He adopted Arthur after his own father, a petty criminal, was killed. Dutch became the father Arthur never had, instilling in him a code of outlaws that was less about crime and more about fighting against a corrupt system. But as we journey through the game, we see Dutch’s ideals unravel, his charm turning into manipulation, his plans becoming more deluded. It’s like watching a train wreck in slow motion – you can’t look away even though you know it’s going to end badly.

Switching gears, let’s talk about Masumi Arakawa, Ichiban’s mentor. Unlike Dutch, Arakawa’s role in Ichi’s life is less about ideology and more about personal connection. He’s a father figure, yes, but their bond is rooted in genuine care rather than a shared vision of freedom or rebellion. When Ichi takes the fall for a crime he didn’t commit, it’s out of loyalty to a man who showed him kindness in a brutal world. But just like Arthur, Ichi’s unwavering loyalty leads him to a path of betrayal and heartbreak.

This brings us to the crux of the matter – loyalty and how it’s portrayed in these two games. In RDR2, we see Arthur’s loyalty to Dutch tested as he begins to see the cracks in his mentor’s armor. His journey is about questioning the beliefs he’s held onto for so long, wondering if the man he’s been loyal to is really worth it. It’s a painful realization, like finding out Santa Claus isn’t real, but with more guns and less ho-ho-ho.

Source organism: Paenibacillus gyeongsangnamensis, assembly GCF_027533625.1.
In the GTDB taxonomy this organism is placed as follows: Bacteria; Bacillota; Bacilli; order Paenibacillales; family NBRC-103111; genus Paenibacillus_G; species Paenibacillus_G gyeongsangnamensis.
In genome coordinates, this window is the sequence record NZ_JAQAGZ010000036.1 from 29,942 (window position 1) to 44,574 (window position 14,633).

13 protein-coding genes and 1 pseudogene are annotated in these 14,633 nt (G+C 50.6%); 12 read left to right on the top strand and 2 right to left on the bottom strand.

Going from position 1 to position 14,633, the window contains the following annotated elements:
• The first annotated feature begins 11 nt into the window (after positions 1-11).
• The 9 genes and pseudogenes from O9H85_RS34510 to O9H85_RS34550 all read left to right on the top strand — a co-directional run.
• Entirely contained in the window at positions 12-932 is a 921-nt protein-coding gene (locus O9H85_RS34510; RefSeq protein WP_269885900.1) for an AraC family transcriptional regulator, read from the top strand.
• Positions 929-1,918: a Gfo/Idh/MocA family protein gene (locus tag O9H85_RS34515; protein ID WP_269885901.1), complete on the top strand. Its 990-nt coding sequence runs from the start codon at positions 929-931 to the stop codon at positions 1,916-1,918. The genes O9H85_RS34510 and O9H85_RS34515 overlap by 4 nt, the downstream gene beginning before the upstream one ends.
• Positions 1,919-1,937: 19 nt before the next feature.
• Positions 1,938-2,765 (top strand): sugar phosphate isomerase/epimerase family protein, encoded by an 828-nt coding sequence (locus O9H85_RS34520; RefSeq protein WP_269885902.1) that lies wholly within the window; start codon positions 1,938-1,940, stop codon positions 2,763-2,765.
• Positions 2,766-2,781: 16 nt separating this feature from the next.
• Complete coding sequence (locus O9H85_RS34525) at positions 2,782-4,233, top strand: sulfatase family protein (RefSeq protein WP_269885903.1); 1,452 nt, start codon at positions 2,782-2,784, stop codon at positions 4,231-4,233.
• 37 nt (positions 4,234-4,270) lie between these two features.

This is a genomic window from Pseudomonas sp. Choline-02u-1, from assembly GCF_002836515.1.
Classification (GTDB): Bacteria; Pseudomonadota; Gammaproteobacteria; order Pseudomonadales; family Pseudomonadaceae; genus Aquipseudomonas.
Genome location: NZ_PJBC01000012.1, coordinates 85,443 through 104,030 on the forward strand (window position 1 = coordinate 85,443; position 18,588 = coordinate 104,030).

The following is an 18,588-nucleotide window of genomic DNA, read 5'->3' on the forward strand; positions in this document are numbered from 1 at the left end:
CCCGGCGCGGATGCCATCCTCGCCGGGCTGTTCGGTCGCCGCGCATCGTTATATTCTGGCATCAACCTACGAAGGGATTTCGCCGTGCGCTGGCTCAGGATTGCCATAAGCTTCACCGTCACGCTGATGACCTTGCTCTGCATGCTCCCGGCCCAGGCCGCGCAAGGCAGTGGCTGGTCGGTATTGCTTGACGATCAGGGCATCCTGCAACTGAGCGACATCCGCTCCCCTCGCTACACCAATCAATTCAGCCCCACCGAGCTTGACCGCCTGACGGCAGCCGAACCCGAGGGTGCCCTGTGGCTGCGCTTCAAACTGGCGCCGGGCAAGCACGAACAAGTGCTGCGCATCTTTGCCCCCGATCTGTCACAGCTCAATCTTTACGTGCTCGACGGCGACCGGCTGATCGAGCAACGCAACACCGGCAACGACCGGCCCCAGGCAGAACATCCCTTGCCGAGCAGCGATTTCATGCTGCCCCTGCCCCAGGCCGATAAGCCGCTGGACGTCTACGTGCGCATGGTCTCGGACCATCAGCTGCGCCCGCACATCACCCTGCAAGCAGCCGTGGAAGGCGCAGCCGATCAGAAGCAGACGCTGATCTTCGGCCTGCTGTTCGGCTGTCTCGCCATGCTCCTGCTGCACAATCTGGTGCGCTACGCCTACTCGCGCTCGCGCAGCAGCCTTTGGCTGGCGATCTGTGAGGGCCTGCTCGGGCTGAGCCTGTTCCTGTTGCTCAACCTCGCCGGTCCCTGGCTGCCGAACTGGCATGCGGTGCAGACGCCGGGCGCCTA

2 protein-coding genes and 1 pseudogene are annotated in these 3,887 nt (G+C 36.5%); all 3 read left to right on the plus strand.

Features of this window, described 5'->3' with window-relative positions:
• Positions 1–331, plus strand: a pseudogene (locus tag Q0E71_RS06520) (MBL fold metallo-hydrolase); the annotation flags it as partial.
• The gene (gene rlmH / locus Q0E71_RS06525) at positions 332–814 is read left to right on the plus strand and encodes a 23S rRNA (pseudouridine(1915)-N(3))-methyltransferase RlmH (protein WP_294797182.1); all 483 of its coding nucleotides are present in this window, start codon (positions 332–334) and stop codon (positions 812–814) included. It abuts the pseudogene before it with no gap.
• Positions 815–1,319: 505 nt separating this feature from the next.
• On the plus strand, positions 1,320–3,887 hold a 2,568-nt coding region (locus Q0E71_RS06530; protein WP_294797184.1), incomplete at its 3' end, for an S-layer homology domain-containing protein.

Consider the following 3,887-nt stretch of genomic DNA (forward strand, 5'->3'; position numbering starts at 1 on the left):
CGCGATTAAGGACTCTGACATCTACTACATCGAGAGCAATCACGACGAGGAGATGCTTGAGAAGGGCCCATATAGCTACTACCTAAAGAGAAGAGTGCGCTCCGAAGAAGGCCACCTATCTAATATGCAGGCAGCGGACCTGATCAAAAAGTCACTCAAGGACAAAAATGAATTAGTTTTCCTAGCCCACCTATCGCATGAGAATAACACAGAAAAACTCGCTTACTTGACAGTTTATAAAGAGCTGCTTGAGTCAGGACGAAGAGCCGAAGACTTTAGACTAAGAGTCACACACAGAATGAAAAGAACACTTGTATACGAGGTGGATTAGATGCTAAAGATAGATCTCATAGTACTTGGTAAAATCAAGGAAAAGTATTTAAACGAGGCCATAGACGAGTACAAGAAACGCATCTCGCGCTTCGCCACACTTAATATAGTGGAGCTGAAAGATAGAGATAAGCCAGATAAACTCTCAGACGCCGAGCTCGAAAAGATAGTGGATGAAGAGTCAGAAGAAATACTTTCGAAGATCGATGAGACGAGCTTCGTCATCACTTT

On the flip side, Yakuza: Like a Dragon shows us Ichi’s undying loyalty, even in the face of betrayal. His loyalty is less about ideology and more about personal bonds. He remains loyal to Arakawa, not because of a shared vision, but because of a shared past and emotional connection. It’s the kind of loyalty that makes you want to shake him and say, “Wake up, man! He shot you!” but also admire his steadfastness.

So, what do these pixelated tales of outlaws and gangsters tell us about loyalty in the real world? Maybe it’s that loyalty isn’t black and white. It’s not just about being faithful to a person or a cause, but also about understanding when that loyalty is being exploited or when it’s time to let go. Both Arthur and Ichi show us the beauty and the tragedy of loyalty – it can lift us up as much as it can tear us down.

As for me, well, I’ve learned a thing or two about loyalty from these virtual escapades. I’ve learned that it’s important to question, to understand the why behind the what. And maybe, just maybe, I’ve gotten a bit better at those pesky action-game combos along the way.

Until next time, keep riding through those virtual prairies or ruling the streets of Tokyo – just remember to keep an eye on where your loyalties lie!

Rock bottom? Maybe. But as our friends Arthur and Ichi show us, there’s always a way back up.